Mr Conesa said the 10 additional B737-700s Aeromexico has ordered using proceeds from its recent IPO will be used primarily to further increase capacity on international routes, in particular to the US and Canada. He said these aircraft are slated for delivery in 2012 and 1H2013.
In addition to the 10 aircraft that are covered under the new order, Aeromexico has committed to adding four B737s in 2H2011. Aeromexico currently operates 40 B737-700/800s, which are used on domestic trunk routes and medium-haul international services.
Grupo Aeromexico also has committed since its Apr-2011 IPO to acquire 10 more E190s. Mr Conesa said four of these aircraft will be delivered in 2H2011 with the other six currently slated to be delivered in 2012, 2013 and 2014. But he said Aeromexico is now talking to Embraer about accelerating the 2013 and 2014 deliveries to 2012. The additional E190s will be operated by Aeromexico Connect and primarily be used domestically although the carrier also uses its current fleet of eight E190s on some international routes to the US and Central America.
Aeromexico Connect also currently operates 39 ERJ145s. Mr Conesa said some of the additional E190s will be used to upgauge domestic routes that are now served with the smaller ERJ145s. But he said the group plans to keep all its ERJ145s and use them to test out new domestic markets. For example, the ERJ145 fleet will be used to launch new domestic services from Mexico City to Colima and Tepic, two smaller destinations not currently in the Grupo Aeromexico network.
On the widebody side, Aeromexico has added two B767s since Mexicana’s collapse and is planning to add one more B767 in 2H2011, giving it a widebody fleet of eight B767s and four B777s. The additional B767 will be used as a spare to improve the reliability of Aeromexico's long-haul operation.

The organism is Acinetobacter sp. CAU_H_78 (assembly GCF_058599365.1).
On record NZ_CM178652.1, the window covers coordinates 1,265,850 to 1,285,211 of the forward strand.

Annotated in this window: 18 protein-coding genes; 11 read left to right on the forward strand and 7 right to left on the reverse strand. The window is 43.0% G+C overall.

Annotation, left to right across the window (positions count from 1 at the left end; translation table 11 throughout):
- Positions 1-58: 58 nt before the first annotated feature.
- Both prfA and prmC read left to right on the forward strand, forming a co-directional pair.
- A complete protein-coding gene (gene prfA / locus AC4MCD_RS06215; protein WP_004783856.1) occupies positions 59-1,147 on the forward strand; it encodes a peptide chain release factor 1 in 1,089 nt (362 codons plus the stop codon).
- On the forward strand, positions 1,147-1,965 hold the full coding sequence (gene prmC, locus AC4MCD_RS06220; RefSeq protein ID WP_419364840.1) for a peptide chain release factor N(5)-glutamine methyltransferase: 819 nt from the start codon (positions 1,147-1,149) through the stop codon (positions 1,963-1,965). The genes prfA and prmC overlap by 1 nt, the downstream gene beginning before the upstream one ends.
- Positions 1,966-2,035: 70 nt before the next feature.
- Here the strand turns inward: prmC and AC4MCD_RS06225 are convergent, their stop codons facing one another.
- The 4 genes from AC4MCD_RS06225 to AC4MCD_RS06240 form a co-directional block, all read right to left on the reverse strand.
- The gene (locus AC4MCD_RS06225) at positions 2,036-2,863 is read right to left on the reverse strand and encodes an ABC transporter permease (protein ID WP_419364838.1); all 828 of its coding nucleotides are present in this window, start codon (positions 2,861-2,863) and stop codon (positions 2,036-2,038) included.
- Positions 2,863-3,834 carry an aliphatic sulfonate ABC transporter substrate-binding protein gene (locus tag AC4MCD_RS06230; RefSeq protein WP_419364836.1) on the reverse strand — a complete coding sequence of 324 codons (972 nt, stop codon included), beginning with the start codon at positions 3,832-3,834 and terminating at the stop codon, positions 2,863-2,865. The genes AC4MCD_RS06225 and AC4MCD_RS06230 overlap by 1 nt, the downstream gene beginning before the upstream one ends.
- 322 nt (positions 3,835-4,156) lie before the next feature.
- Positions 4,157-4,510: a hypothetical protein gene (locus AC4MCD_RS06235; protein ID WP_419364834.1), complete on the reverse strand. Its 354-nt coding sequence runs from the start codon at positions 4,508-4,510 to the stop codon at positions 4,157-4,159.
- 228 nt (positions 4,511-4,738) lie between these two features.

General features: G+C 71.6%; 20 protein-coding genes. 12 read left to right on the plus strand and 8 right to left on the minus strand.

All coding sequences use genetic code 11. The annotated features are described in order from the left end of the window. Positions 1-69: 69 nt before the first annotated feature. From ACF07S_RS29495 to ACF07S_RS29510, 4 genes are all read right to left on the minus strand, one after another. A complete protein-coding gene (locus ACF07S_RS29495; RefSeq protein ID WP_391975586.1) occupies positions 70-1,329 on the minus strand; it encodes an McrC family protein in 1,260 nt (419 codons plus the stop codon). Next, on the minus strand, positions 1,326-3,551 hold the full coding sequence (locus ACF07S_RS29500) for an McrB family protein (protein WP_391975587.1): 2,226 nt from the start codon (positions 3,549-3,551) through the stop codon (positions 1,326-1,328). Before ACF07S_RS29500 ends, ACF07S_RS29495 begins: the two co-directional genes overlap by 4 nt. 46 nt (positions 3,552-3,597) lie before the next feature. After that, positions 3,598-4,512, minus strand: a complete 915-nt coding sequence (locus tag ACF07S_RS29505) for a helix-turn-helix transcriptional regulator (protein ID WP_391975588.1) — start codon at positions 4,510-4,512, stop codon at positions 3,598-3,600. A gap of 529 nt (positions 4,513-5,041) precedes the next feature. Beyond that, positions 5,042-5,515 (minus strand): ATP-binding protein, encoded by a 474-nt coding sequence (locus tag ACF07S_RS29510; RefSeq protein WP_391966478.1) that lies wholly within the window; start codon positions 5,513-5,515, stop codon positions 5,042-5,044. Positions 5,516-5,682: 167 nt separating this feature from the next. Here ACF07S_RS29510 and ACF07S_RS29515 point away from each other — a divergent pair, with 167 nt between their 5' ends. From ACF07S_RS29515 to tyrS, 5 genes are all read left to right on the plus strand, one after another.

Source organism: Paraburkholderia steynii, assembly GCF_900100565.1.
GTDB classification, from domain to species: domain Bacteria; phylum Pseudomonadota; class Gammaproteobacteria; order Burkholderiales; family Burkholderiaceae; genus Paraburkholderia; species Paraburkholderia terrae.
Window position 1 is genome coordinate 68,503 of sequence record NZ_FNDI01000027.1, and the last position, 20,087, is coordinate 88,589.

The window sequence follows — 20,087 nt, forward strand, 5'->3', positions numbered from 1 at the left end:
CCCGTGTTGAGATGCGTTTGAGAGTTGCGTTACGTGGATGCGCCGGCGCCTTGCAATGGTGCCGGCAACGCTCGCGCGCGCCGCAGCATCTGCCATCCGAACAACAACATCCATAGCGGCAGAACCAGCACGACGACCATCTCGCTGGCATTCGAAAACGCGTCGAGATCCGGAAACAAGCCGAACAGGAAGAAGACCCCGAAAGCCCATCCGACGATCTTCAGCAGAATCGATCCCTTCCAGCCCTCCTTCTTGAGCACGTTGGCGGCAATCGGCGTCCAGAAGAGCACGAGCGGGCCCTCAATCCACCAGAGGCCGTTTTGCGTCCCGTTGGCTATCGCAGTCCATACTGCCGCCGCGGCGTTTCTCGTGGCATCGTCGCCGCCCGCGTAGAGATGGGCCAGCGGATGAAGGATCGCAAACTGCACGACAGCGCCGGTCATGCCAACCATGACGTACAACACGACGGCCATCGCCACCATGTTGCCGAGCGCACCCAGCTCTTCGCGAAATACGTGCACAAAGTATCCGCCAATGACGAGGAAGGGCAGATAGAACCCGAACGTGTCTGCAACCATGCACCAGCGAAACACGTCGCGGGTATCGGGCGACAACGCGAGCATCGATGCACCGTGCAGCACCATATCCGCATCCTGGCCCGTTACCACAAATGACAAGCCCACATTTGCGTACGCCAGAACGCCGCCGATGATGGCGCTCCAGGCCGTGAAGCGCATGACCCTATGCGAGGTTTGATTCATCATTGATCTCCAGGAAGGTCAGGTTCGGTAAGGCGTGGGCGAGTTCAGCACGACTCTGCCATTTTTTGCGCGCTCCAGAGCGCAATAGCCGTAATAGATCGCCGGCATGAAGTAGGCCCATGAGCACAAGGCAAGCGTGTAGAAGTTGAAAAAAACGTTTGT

Capacity growth on long-haul routes is likely not to come until summer 2013, when the first of the five B787s Aeromexico has on order are now slated for delivery. Aeromexico is now slated to receive three B787s in 2013 and two more B787s in 2014.
Mr Conesa said the group is potentially interested in acquiring additional widebody aircraft in the medium term and is now evaluating its options. This could include more B787s, more B777s or a new type currently not in the carrier's fleet. The new widebodies would replace the group's 12 B767s in the second half of this decade as well as potentially support further growth of the carrier's relatively small long-haul network. Aeromexico's long-haul network now consists of only three European destinations (Madrid, Barcelona and Paris) two Asian destinations (Shanghai and Tokyo) and three destinations in southern South America (Buenos Aires, Sao Paulo and Santiago).
Aeromexico’s Apr-2011 IPO raised MXN3.8 billion, most of which will be used to expand the group’s fleet and network, thereby ensuring it maintains its leadership position in the Mexican market. While Aeromexico since the IPO has recorded the highest first half profits in at least 15 years, the price of its shares have fallen by about 12%. Aeromexico’s shares, which are only traded on the Mexican stock exchange, are currently trading at MXN27.30, down from the IPO price of MXN31.